Figure 3A displays the protein patterns of C1 and C2 on SDS-PAGE. Each of the MECs had at least 18 protein bands of similar sizes, although the concentrations of the proteins in each MEC varied from each other. The major bands in C1 were 67, 40, 32, 22, and 15 kDa, while the major bands in C2 were 54, 38, 25, 19, and 16 kDa in size. Figure 3B displays the zymogram using birchwood xylan as a substrate, while Fig. 3C displays the zymogram with oat spelt xylan as a substrate.

Fig. 3A: SDS-PAGE (10%) with 20 µg C1 and C2; B: birchwood xylan zymogram (10%) stained with Coomassie stain and 50 µg C1 and C2; C: oatspelt xylan zymogram (10%) with 100 µg C1 and C2. Sizes of bands were calculated based on a peqGold protein marker.

From the zymograms it is apparent that the same enzymes were involved in degradation of birchwood xylan and oat spelt xylan. Activity was lower on oat spelt xylan, as higher concentrations of protein were required to obtain zymogram patterns. Each complex consisted of five xylanases that degraded both birchwood and oat spelt xylan (100 kDa, 70 kDa, 52 kDa, 28 kDa, and 11 kDa). Birchwood xylan is routinely used to identify endo-xylanase activity, as the substrate is composed of 90% polymers of xylose. Oat spelt xylan consists of chains of xylose with arabinose substituents and requires both endo-xylanases and arabinofuranosidases for its degradation. Therefore additional enzymes may be involved in oat spelt xylan, although additional enzymes were not detected on oat spelt xylan. The clearance zones on the zymograms were very broad and accurate determination of the molecular weights was difficult, so the sizes of bands were estimated. Due to the low CMCase activity in these fractions, zymograms on CMC were not successful.

The five clearance zones on zymograms may indicate that five xylanase enzymes were present in the MECs. However, Jiang et al. (2006) found that, although four xylanases were identified through zymograms in a MEC, these were truncated forms of only two enzymes. The presence of four clearance zones on the xylan zymogram was ascribed to protease action which resulted in truncated forms of the same enzymes.

The composition of the MECs purified in this study was compared to similar hemicellulolytic MECs in the literature. The two MECs isolated from Paenibacillus curdlanolyticus contained 7 and 5 xylanases (Pason et al. 2006b), while the MEC from B. licheniformis contained seven xylanases (van Dyk et al. 2009a, 2010). The xylanosomes of Streptomyces olivaceoviridisButyrivibrio fibrisolvens and Chaetomium spp. contained 4, 11, and 5 xylanases, respectively (Jiang et al. 2006; Lin and Thomson 1991; Ohtsuki et al. 2005). Many of these MECs also contained other enzymes such as endoglucanases, mannanases, and pectinases (Lin and Thomson 1991; Pason et al. 2006b; Van Dyk et al. 2010). Therefore additional characterisation of the MECs in this study can be carried out to identify further enzymes.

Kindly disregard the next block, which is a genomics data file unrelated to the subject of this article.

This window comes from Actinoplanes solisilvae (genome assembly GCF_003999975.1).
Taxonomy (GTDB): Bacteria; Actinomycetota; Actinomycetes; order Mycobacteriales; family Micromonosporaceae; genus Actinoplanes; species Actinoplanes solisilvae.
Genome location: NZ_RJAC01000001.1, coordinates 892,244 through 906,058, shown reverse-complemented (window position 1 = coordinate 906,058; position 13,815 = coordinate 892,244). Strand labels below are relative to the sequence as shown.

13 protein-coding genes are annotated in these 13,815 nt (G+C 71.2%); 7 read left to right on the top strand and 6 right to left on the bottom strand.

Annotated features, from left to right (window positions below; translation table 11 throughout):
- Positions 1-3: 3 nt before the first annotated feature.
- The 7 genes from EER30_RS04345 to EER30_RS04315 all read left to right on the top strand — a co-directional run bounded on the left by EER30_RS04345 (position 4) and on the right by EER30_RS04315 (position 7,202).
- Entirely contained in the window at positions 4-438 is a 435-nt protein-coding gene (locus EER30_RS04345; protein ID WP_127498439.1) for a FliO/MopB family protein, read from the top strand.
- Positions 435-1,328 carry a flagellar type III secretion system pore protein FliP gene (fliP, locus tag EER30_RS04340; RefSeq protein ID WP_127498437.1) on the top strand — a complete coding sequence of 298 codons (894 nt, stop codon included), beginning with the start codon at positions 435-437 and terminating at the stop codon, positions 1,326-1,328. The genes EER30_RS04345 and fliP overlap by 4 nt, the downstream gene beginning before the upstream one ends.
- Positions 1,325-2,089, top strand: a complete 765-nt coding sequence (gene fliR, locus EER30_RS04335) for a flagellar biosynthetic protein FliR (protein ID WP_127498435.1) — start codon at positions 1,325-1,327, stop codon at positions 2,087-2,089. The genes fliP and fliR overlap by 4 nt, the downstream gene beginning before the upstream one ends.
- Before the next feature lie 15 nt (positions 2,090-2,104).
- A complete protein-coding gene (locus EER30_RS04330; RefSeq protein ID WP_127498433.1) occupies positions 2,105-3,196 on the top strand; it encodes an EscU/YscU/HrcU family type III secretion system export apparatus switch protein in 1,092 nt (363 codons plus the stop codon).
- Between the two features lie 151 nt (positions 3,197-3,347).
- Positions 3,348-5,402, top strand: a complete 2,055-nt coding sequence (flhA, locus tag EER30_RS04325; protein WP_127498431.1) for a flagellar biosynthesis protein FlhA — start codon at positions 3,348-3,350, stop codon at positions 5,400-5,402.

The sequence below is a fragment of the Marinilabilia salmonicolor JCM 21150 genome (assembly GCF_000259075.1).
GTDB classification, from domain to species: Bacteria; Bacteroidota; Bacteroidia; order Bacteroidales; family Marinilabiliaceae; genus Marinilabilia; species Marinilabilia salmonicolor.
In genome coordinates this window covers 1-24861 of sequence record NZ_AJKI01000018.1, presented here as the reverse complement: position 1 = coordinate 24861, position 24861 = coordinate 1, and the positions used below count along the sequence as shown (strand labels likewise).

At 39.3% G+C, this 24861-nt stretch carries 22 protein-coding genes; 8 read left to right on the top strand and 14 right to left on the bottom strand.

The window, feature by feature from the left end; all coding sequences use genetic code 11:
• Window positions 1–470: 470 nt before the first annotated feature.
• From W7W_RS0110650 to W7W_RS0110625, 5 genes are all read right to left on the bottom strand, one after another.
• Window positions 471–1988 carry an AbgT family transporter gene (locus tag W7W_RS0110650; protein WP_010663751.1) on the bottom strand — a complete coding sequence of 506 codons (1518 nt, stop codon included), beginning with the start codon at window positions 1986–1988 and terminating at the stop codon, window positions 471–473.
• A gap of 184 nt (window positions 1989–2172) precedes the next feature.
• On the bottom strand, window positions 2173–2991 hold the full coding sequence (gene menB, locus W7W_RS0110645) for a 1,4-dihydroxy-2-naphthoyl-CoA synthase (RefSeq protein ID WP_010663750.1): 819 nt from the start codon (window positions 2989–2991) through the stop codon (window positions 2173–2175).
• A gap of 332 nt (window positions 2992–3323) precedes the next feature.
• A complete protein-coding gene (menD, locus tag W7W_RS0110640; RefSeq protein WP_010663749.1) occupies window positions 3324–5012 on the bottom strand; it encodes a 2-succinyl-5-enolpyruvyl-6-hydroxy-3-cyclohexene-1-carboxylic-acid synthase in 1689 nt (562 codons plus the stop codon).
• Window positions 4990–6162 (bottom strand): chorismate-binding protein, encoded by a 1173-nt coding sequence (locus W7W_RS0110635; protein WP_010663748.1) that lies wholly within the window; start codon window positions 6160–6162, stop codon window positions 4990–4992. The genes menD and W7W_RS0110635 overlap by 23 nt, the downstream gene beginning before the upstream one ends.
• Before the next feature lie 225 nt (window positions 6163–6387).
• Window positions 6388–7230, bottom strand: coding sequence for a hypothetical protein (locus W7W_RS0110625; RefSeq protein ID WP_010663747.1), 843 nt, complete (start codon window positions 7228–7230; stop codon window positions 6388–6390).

No bands were observed on zymograms of C1 and C2 using Avicel® and CMC as substrates due to the low activities on these substrates, and the substrate specificity test in Fig. 4 indicated that C1 and C2 had predominantly xylanase activity, with small amounts of activity on CMC and bagasse. The production of xylanases from species of Bacillus is well described in literature (Archana and Satyanarayana 1997; Battan et al. 2007; Dhillon et al. 2000; Dhiman et al. 2008; Kapoor et al. 2008; Pham et al. 1998) and from B. subtilis in particular (Jalal et al. 2009; Sá-Pereira et al. 2002, 2004), indicating that xylanases are common in these bacteria. Xylanases are often the predominant enzymes in MECs produced by bacilli (Kim and Kim 1993; Pason et al. 2006b; Van Dyk et al. 2009a,b), and these MECs should probably be termed xylanosomes.

The MECs C1 and C2 were further assayed on a range of substrates to determine their ability to degrade both simple and complex cellulose and hemicellulose. Fig. 4 demonstrates that both C1 and C2 degraded xylan substrates with much higher efficiency than cellulose substrates. The complex C2 displayed slightly lower enzyme activities than C1, but it is interesting to note that C2 displayed a small amount of activity on sugarcane bagasse, which could indicate that additional enzymes were present in this fraction.

Fig. 4. Specific activity (U/mg protein) of □C1 and ■C2 on various substrates, where ‘Bagasse’ represents sugarcane bagasse and ‘Cellulose’ represents α-cellulose powder. Values are presented as mean values ±SD (n = 3). U = µmol reducing sugar produced/hour.

The xylanase activities of C1 and C2 (0.25 µmol/h/mg and 0.14 µmol/h/mg, respectively) were low when compared to xylanase activities of other xylanolytic MECs reported in the literature (3.17 µmol/min/mg for P. curdlanolyticus; and 4.37 µmol/h/mg B. licheniformis), which may limit the use of these MECs in research and industry. However, further studies should be performed to investigate the structure and function of these MECs, and to determine their usefulness compared to other xylanolytic MECs. For example, further substrate specificity tests could be performed on a wider variety of hemicellulose substrates to identify the presence of β-xylosidases and other enzymes that degrade hemicellulose side-chains.